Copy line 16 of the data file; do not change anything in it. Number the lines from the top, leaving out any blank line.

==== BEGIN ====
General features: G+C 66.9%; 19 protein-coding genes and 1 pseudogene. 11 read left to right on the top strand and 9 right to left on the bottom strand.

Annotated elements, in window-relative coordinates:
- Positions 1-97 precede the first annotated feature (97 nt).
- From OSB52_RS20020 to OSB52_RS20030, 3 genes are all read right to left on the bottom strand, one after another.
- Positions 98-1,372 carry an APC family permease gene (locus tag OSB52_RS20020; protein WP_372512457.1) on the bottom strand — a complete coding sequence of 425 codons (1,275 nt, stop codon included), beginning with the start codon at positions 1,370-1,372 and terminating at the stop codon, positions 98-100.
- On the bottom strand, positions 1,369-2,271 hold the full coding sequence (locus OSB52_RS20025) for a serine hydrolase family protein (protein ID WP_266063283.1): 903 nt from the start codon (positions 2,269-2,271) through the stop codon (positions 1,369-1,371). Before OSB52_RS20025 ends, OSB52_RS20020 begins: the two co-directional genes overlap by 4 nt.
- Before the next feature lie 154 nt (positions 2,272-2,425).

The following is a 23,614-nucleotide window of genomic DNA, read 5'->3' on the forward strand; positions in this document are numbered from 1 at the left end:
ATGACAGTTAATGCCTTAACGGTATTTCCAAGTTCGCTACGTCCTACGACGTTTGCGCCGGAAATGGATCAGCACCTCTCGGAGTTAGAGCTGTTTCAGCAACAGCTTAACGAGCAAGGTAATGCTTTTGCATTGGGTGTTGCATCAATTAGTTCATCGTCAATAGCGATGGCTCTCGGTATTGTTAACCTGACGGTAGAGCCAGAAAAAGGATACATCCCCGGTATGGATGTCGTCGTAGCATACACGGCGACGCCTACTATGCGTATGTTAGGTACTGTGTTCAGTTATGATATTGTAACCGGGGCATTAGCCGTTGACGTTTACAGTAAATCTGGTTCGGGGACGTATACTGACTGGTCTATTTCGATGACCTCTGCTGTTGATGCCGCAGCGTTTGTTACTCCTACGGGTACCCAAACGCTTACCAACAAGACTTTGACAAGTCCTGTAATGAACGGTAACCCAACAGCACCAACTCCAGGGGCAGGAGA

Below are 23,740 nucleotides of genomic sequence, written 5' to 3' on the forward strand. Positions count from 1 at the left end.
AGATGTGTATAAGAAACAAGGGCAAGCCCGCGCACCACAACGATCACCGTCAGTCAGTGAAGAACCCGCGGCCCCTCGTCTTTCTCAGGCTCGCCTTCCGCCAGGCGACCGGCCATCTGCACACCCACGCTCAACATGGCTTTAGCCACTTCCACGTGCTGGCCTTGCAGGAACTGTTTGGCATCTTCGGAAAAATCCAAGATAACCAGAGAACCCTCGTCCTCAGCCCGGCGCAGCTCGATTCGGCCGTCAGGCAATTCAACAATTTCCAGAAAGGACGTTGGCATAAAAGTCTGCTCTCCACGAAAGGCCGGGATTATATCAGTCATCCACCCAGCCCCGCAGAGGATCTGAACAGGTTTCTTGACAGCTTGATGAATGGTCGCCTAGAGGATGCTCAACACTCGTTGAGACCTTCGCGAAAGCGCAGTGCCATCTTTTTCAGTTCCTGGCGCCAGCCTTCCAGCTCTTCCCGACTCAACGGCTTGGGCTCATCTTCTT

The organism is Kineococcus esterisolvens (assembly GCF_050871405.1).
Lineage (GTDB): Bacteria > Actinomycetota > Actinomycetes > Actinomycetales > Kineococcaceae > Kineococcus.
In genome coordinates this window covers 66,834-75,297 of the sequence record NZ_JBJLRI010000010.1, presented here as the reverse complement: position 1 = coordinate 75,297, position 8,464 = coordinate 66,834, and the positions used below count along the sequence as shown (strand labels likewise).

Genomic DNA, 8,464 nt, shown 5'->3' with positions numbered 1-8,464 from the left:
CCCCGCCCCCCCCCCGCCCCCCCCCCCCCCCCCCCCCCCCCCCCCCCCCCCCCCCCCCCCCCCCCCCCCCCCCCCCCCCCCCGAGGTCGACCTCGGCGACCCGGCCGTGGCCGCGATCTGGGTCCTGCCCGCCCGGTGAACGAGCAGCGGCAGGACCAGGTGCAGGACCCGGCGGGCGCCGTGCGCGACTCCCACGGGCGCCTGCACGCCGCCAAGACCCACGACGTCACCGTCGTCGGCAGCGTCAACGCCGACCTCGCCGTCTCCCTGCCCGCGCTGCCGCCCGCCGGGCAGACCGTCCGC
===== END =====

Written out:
CCCCGCCCCCCCCCCGCCCCCCCCCCCCCCCCCCCCCCCCCCCCCCCCCCCCCCCCCCCCCCCCCCCCCCCCCCCCCCCCCCGAGGTCGACCTCGGCGACCCGGCCGTGGCCGCGATCTGGGTCCTGCCCGCCCGGTGAACGAGCAGCGGCAGGACCAGGTGCAGGACCCGGCGGGCGCCGTGCGCGACTCCCACGGGCGCCTGCACGCCGCCAAGACCCACGACGTCACCGTCGTCGGCAGCGTCAACGCCGACCTCGCCGTCTCCCTGCCCGCGCTGCCGCCCGCCGGGCAGACCGTCCGC